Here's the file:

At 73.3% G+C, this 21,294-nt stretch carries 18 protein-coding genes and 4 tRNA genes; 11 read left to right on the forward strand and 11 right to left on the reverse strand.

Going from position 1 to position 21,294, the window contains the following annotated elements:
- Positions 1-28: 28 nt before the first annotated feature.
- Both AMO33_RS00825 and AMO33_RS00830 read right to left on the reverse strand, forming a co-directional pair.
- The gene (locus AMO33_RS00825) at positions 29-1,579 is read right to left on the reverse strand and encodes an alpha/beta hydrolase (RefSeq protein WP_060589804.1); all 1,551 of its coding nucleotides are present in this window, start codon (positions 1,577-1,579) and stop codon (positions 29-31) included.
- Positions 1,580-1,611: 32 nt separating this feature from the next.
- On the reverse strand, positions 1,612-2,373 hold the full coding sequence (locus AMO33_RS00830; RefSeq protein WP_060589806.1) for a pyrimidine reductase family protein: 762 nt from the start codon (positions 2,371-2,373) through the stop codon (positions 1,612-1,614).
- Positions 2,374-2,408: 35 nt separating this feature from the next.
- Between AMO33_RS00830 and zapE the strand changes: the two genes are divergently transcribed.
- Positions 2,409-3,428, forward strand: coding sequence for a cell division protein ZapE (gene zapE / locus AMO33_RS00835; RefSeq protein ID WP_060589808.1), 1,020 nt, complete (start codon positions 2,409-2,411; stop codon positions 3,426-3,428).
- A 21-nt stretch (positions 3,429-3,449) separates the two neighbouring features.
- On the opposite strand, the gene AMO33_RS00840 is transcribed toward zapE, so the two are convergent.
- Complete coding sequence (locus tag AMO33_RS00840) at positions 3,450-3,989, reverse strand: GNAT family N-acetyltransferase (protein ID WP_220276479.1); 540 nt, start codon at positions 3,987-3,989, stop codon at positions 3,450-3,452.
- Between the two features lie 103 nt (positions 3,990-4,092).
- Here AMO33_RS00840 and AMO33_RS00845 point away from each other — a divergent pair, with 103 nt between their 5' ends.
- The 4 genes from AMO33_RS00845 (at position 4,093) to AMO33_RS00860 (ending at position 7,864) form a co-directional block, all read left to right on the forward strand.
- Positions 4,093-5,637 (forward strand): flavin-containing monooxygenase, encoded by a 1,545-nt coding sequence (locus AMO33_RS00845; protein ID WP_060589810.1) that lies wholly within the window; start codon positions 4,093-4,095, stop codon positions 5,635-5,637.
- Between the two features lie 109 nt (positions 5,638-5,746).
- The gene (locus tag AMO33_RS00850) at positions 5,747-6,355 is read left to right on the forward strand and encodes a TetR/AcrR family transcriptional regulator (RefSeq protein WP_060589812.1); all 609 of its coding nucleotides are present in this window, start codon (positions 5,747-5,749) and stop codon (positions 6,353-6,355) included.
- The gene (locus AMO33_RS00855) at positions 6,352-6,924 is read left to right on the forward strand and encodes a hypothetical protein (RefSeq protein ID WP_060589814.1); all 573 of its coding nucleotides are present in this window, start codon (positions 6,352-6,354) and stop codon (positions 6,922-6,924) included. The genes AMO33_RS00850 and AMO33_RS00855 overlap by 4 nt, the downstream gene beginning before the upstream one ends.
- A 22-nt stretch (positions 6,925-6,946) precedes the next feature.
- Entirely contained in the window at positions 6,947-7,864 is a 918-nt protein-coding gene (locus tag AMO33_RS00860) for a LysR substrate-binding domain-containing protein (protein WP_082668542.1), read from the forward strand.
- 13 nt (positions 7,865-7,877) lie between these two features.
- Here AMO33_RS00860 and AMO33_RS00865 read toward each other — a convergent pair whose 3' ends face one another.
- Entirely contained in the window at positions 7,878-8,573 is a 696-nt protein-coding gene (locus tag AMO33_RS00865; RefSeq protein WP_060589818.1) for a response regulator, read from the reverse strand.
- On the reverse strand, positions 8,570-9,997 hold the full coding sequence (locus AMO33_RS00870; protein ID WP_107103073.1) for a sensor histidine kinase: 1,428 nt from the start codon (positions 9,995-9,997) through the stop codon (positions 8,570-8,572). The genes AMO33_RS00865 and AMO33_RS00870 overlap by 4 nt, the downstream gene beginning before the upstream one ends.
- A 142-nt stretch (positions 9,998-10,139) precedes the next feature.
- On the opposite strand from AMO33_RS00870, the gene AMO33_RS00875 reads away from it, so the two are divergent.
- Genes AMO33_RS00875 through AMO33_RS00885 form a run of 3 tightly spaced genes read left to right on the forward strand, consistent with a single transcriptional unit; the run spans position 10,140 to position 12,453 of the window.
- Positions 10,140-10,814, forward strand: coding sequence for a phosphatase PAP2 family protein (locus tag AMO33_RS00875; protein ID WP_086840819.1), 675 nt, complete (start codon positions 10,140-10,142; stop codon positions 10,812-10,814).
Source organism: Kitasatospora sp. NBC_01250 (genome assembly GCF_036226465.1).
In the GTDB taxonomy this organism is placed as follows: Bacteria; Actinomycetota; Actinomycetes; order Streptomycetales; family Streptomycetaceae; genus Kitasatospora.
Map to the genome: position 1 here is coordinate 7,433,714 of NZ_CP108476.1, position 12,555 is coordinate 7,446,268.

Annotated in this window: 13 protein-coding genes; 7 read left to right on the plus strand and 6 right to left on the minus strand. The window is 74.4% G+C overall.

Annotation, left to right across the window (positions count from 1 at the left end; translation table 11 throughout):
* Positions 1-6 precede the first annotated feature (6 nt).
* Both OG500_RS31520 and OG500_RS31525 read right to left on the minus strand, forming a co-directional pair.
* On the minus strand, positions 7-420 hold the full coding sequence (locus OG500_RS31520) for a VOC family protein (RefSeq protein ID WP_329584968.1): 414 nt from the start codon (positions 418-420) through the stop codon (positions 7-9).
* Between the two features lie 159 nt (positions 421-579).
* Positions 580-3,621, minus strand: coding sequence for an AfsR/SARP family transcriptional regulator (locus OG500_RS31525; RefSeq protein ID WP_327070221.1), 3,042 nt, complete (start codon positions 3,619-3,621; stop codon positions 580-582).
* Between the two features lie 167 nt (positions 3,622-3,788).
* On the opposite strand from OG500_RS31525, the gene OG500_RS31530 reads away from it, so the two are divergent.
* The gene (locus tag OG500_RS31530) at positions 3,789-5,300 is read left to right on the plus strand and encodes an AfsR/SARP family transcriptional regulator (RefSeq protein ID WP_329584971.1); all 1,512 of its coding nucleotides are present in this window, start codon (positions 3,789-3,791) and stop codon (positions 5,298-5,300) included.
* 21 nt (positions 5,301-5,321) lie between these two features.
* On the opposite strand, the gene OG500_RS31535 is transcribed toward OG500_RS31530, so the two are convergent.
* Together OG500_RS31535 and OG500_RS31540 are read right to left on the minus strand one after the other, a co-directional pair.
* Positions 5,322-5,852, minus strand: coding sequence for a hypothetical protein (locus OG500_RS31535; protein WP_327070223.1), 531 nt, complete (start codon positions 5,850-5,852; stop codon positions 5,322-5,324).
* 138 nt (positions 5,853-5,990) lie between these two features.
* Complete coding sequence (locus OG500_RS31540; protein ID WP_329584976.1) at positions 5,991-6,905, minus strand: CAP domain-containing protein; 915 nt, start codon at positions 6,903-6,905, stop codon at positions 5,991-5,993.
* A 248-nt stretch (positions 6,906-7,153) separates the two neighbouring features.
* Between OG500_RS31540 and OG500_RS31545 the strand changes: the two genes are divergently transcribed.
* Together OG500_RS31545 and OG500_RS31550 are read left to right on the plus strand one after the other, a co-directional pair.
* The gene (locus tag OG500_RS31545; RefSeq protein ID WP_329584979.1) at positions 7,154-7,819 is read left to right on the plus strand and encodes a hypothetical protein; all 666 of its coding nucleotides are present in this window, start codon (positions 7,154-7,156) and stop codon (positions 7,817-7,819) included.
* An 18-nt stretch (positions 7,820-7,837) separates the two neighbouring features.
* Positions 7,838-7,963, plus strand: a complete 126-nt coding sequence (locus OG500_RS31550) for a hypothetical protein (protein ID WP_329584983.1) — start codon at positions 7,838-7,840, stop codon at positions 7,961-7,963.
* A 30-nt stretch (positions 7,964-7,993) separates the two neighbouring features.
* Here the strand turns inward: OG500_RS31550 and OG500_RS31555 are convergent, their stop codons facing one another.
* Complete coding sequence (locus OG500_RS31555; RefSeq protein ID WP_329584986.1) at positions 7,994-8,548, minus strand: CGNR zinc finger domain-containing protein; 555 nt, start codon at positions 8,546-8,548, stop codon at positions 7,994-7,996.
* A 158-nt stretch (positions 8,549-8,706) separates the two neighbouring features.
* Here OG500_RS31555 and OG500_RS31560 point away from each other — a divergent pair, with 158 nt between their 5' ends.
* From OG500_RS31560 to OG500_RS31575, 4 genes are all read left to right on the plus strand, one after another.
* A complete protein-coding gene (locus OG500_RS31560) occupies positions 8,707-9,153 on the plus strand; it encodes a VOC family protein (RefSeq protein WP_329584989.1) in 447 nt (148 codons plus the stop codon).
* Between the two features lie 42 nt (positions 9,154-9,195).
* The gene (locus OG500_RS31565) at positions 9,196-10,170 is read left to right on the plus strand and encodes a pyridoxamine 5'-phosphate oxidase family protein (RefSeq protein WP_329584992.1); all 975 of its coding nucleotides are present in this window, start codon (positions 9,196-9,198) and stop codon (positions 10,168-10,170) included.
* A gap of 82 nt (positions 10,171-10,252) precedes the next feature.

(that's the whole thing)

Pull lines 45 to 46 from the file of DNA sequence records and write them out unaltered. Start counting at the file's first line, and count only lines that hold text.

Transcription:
* On the opposite strand, the gene OG500_RS31535 is transcribed toward OG500_RS31530, so the two are convergent.
* Together OG500_RS31535 and OG500_RS31540 are read right to left on the minus strand one after the other, a co-directional pair.